Foreign Patent Law

USPTO Begins Patent Prosecution Highway Pilot Program with Russian Patent Office (ROSPATENT)

September 7, 2010

The United States Patent and Trademark Office (USPTO) is participating in a one-year patent prosecution highway pilot program with the Russian Patent Office.  The pilot program will last for one year beginning on September 1, 2010.  Under the Patent Prosecution Highway agreement, an applicant receiving a favorable ruling from one nation’s patent office on at least one claim in an application can request and generally obtain fast-track examination in the other corresponding country.  The Patent Prosecution Highway can be an efficient way in which an applicant can obtain patent protection in additional countries after first receiving a patent in a first country.  Click here for more information on the pilot program.


I Started Selling My Invention; Can I Still Get a Patent?

July 7, 2010

Clients often want to know if they can file a patent application after they started selling, offering for sale, or telling the public about their invention. In most circumstances, the answer is ‘yes'; however, it is not without some caveats.

One drawback is the loss of patent protection in some foreign countries. Therefore, a patent application should be filed in the U.S. before any public disclosure of the invention if the right to file foreign patent applications is to be preserved.

A U.S. patent application can be filed any time within one year of publicly disclosing, publicly using, selling or first offering to sell the invention to another. This “in public use or on sale” in the U.S. results in an inventor losing their right to a patent on their invention and is termed a “statutory bar”.

The “on-sale bar” applies when two conditions are satisfied before the critical date. First, the product must be the subject of a commercial offer for sale. Second, the invention must be ready for patenting.

It seems very little use and very little publicity are required to constitute a “public use.” Typically public use is defined by its natural and intended way. However, private use of one’s own invention is permissible.

There is an exception to the “on-sale” or “public use” bars – an experimental use. The experimental use exception provides that an activity that would place an invention “in public use or on sale” would not trigger the statutory bar if the use or sale was incidental to experimentation.

The preceding discussion is intended for informational purposes only and should not be construed as legal advice. Please contact one of our attorneys to learn more about statutory bar dates or any other aspect of intellectual property law.


Clock Ticking on European Patent Office Divisionals

June 30, 2010

The European Patent Office (“EPO”) has changed its rules for filing Divisional applications. Previously, divisional applications could be filed from any pending European application. Now, the deadline for filing voluntary divisional applications is 24 months from the date of the first official communication by the Examining Division. Note that search reports and search opinions do not trigger the 24 month period because they are issued by the Search Division, not the Examining Division. Also note that a new unity of invention objection establishes a new 24 month period for filing a divisional application.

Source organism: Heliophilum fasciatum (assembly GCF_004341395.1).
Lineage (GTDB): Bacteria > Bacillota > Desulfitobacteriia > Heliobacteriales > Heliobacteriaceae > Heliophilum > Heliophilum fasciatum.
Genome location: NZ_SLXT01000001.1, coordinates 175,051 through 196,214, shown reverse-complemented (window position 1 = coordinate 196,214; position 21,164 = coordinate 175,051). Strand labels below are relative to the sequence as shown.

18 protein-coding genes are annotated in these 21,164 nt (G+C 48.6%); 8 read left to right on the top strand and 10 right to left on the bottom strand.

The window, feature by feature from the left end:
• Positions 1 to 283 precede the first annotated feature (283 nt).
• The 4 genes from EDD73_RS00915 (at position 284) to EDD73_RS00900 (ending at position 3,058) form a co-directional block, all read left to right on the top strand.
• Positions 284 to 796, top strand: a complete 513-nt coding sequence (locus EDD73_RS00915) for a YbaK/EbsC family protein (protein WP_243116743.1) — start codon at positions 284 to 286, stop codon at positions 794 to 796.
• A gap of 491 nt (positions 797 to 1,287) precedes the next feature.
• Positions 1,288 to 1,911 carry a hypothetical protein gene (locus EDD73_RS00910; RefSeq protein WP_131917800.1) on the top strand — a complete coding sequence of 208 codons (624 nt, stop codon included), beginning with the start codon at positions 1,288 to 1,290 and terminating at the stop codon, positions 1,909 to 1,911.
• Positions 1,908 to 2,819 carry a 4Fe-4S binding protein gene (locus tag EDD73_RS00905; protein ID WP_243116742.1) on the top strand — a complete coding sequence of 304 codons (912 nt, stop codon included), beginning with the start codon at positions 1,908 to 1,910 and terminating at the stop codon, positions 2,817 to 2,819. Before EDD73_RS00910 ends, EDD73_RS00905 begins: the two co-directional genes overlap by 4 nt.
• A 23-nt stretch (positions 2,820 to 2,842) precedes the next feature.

For pending applications for which the 24 month period has expired or expires before October 1, 2010, the deadline for filing a divisional application will be extended to October 1, 2010. Please let us know if you would like for us to review your European patent portfolio before the October 1, 2010 deadline. Additionally, if you have a European case of particular importance and would like more information regarding filing a divisional application, please let us know that as well. 

Click here for related information regarding changes to EPO patent practice


Fast-Track Examination

June 30, 2010

A pilot program of the Trilateral Patent Cooperation Treaty (“PCT”)-Patent Prosecution Highway began January 29, 2010, and is planned to run for two years. The program fast-tracks patent examinations in the European Patent Office (“EPO”), the Japan Patent Office (“JPO”) and the United States Patent and Trademark Office (“USPTO”) for PCT applications receiving a positive written opinion of the International Searching Authority or the International Preliminary Examinating Authority from the EPO, JPO or USPTO. In effect, the work product from any of these patent authorities (acting in its PCT capacity) serves as the basis for a petition to make special in the USPTO. 

US Applicants may request participation by filing the appropriate form (Form PTO/ SB/20PCT-EP or Form PTO/SB/20PCT-JP). When filled via EFS-Web, the form is indexed as “Petition to make special under PCT-Patent Pros Hwy”. 

On a related note, Applications may now be prepared in a Common Application Format (CAF) developed by the Trilateral Office. This format streamlines direct filings in the EPO, JPO and USPTO where applications in this format are not subject to additional formality requirements. For US applicants, the CAF goes beyond what is required in the US. However, using the CAF can provide significant savings when nationalizing PCT applications in the EPO and JPO. More information may be found at by clicking here

Please contact us if you have any questions regarding this update to the patent prosecution highway.


Patent Prosecution Highway Update

March 18, 2010

A pilot program of the Trilateral (EPO, JPO and USPTO) PCT-Patent Prosecution Highway began January 29, 2010 and is planned to run for two years.  The program fast-tracks patent examinations in the EPO, JPO and USPTO for PCT applications receiving a positive written opinion of the International Searching Authority or the International Examining Authority from the EPO, JPO, or USPTO.  Such a positive opinion must come in the form of: (i) a written opinion from the ISA; (ii) a written opinion from the IPEA; and/or (iii) an IPER from the IPEA. 

In effect, the work product from any of these patent authorities (acting in its PCT capacity) serves as the basis for a petition to make special in the USPTO.

US Applicants my request participation by filing the appropriate form (Form PTO/ SB/20PCT-EP or Form PTO/SB/20PCT-JP).  When filled via EFS-Web, the form is indexed as “Petition to make special under PCT-Patent Pros Hwy”.